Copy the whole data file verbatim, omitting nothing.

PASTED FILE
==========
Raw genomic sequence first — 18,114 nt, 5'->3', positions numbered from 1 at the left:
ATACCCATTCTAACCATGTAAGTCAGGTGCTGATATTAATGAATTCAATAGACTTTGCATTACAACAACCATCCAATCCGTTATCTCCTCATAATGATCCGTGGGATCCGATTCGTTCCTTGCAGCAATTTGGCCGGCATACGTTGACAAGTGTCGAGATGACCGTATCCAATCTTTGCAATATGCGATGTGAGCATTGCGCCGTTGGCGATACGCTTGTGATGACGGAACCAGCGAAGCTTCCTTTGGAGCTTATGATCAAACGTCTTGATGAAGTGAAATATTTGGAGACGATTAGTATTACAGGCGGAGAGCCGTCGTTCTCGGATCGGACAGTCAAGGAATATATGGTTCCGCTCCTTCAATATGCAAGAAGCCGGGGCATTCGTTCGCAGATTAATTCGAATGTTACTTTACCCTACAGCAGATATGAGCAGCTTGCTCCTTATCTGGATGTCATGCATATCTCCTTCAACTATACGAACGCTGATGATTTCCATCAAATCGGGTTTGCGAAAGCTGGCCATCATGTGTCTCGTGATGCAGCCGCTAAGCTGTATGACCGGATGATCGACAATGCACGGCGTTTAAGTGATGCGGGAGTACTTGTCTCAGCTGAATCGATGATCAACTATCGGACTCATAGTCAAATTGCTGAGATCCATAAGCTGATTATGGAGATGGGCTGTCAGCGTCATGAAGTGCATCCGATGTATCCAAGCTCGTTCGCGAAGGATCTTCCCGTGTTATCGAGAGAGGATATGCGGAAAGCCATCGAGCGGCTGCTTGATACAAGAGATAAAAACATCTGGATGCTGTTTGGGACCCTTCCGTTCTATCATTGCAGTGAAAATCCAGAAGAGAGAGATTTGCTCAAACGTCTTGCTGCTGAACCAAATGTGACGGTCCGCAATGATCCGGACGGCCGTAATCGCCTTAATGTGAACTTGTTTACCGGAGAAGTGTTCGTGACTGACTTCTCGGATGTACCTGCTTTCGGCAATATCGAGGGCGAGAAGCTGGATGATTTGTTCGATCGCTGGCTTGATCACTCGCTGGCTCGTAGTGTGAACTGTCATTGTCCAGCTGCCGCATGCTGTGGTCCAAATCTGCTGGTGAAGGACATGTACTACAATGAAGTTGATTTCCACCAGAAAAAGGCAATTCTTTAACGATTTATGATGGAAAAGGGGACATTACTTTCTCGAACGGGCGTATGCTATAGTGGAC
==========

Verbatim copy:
Raw genomic sequence first — 18,114 nt, 5'->3', positions numbered from 1 at the left:
ATACCCATTCTAACCATGTAAGTCAGGTGCTGATATTAATGAATTCAATAGACTTTGCATTACAACAACCATCCAATCCGTTATCTCCTCATAATGATCCGTGGGATCCGATTCGTTCCTTGCAGCAATTTGGCCGGCATACGTTGACAAGTGTCGAGATGACCGTATCCAATCTTTGCAATATGCGATGTGAGCATTGCGCCGTTGGCGATACGCTTGTGATGACGGAACCAGCGAAGCTTCCTTTGGAGCTTATGATCAAACGTCTTGATGAAGTGAAATATTTGGAGACGATTAGTATTACAGGCGGAGAGCCGTCGTTCTCGGATCGGACAGTCAAGGAATATATGGTTCCGCTCCTTCAATATGCAAGAAGCCGGGGCATTCGTTCGCAGATTAATTCGAATGTTACTTTACCCTACAGCAGATATGAGCAGCTTGCTCCTTATCTGGATGTCATGCATATCTCCTTCAACTATACGAACGCTGATGATTTCCATCAAATCGGGTTTGCGAAAGCTGGCCATCATGTGTCTCGTGATGCAGCCGCTAAGCTGTATGACCGGATGATCGACAATGCACGGCGTTTAAGTGATGCGGGAGTACTTGTCTCAGCTGAATCGATGATCAACTATCGGACTCATAGTCAAATTGCTGAGATCCATAAGCTGATTATGGAGATGGGCTGTCAGCGTCATGAAGTGCATCCGATGTATCCAAGCTCGTTCGCGAAGGATCTTCCCGTGTTATCGAGAGAGGATATGCGGAAAGCCATCGAGCGGCTGCTTGATACAAGAGATAAAAACATCTGGATGCTGTTTGGGACCCTTCCGTTCTATCATTGCAGTGAAAATCCAGAAGAGAGAGATTTGCTCAAACGTCTTGCTGCTGAACCAAATGTGACGGTCCGCAATGATCCGGACGGCCGTAATCGCCTTAATGTGAACTTGTTTACCGGAGAAGTGTTCGTGACTGACTTCTCGGATGTACCTGCTTTCGGCAATATCGAGGGCGAGAAGCTGGATGATTTGTTCGATCGCTGGCTTGATCACTCGCTGGCTCGTAGTGTGAACTGTCATTGTCCAGCTGCCGCATGCTGTGGTCCAAATCTGCTGGTGAAGGACATGTACTACAATGAAGTTGATTTCCACCAGAAAAAGGCAATTCTTTAACGATTTATGATGGAAAAGGGGACATTACTTTCTCGAACGGGCGTATGCTATAGTGGAC